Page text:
Jan 16, 2012
The Japanese government announced today that radioactive concrete has been used to construct new apartment buildings in the Fukushima Prefecture, housing evacuees from a town near the site of the multiple nuclear plant meltdowns.
NHK (the Japan Broadcasting Company) is reporting Monday:
The Japanese government is investigating the distribution of crushed stones that may contain radioactivity from the accident at the Fukushima Daiichi nuclear power plant. It has found that concrete made of the stones has been sold to more than 200 firms.
The probe comes after radioactive cesium was detected in a new apartment building in Nihonmatsu, Fukushima Prefecture where the concrete was used. Readings of up to 1.24 microsieverts per hour have been recorded inside the building which is higher than outside.
"We thought we could finally settle here. I have no words," said a resident, who told broadcaster NHK she moved to the apartment with her husband and young children, to escape radiation. "I just feel so awful for my kids. I feel like I've failed as a parent."The gravel comes from a quarry in Namie that was designated as an evacuation zone in April.
The quarry operator says it shipped more than 5,000 tons of crushed stones to 19 firms in the weeks after the accident. The government has set no limit on radiation in stones and sand used for construction even after the nuclear accident.
The company president told reporters on Monday that he never imagined that stones from his quarry would cause such a problem and that he wants to apologize to residents of the building for their exposure to radiation.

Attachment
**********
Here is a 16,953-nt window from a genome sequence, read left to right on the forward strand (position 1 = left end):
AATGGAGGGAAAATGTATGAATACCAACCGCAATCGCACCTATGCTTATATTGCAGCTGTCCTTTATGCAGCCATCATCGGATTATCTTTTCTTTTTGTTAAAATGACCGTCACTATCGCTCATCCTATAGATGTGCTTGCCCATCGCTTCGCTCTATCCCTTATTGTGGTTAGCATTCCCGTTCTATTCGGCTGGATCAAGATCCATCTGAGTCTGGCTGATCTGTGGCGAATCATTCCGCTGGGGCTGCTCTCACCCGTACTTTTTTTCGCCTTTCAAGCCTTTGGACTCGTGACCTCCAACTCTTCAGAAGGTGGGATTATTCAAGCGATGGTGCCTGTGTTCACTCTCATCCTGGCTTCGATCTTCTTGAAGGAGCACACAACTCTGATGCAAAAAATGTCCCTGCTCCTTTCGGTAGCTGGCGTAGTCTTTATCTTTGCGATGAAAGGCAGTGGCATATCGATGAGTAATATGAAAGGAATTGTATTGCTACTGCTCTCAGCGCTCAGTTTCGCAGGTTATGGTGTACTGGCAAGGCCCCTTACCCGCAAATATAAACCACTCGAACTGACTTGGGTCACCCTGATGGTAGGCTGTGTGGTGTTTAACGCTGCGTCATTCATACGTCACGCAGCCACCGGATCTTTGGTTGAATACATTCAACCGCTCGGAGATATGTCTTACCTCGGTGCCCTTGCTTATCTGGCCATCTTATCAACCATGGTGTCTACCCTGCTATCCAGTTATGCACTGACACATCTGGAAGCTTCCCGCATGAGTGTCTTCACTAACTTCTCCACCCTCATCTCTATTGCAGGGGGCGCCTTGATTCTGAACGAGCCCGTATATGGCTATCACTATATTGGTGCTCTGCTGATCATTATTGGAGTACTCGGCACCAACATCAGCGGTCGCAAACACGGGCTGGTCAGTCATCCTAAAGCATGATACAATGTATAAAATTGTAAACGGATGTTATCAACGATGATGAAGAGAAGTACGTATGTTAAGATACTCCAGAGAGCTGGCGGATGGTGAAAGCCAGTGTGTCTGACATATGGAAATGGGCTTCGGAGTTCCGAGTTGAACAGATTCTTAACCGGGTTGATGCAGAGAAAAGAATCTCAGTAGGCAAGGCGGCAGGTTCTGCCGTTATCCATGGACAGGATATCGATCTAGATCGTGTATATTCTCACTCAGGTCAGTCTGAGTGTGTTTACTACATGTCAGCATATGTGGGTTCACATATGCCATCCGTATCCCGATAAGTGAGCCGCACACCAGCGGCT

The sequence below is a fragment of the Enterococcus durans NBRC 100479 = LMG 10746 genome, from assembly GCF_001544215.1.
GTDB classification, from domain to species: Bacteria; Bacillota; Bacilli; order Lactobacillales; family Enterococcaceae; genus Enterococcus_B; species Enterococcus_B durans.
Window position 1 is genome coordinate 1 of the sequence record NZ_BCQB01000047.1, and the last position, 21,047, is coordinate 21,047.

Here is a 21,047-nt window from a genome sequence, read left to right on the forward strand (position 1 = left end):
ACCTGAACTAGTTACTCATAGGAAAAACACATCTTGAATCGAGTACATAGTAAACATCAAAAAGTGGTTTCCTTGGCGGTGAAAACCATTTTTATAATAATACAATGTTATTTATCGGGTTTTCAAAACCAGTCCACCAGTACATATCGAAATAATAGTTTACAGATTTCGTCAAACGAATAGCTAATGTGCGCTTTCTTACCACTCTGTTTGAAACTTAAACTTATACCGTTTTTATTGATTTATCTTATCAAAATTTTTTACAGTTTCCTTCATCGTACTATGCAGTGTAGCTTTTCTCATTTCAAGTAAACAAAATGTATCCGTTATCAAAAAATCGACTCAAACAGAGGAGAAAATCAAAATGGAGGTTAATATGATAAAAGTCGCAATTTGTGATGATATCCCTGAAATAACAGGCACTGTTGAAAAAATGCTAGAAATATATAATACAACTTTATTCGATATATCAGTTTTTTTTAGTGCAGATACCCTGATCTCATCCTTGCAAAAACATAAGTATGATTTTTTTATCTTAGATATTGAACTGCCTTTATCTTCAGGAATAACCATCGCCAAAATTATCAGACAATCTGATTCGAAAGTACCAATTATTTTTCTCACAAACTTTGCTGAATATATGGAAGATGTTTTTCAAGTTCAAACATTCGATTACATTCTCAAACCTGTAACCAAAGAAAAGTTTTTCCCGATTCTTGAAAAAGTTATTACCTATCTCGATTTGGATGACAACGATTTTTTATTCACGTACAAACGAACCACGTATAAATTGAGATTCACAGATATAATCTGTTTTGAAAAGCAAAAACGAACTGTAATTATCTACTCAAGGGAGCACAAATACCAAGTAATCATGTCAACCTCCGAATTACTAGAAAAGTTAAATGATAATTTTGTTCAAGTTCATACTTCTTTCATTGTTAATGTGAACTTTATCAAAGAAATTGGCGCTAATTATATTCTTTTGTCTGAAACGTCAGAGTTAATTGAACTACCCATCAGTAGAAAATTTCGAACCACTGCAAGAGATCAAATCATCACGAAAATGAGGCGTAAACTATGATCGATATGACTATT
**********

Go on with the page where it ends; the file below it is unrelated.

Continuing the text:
The economy ministry says 2 of the 19 firms sold concrete made of the stones to more than 200 companies. It believes that the concrete was used in housing construction and on roads.
And Japan's Kyodo news service reports:
FUKUSHIMA -- High levels of radiation have been detected on the first floor of a newly built condominium complex in Nihonmatsu, Fukushima Prefecture, the municipal government said.
Crushed stones used in the building's concrete foundation came from the exclusion zone around the Fukushima No. 1 nuclear plant, local government officials said.
A quarry firm said Monday it shipped some 5,280 tons of crushed stones from Namie, Fukushima Prefecture, to 19 contractors after the nuclear crisis started last March 11, including some 1,065 tons distributed to a concrete maker that provided the material for the Nihonmatsu building's foundations. [...]
The city conducted the checks after a junior high school girl living on its first floor logged an exposure reading of 1.62 millisieverts during a three-month period from September, the local authority said.
Japan's government was Monday investigating how an apartment had been built with radioactive concrete in the latest scare from the country's ongoing nuclear crisis.
Radiation levels of up to 1.24 microsieverts per hour were recorded in the building in Nihonmatsu, Fukushima, 55 kilometres (35 miles) from the crippled power plant, local authorities said Sunday. [...]
Radiation fears have since become part of daily life in Japan after cases of contaminated water, beef, vegetables, tea and seafood were discovered.
The government has consistently been at pains to stress the lack of an "immediate" health risk, but has been faced by scepticism from the public.
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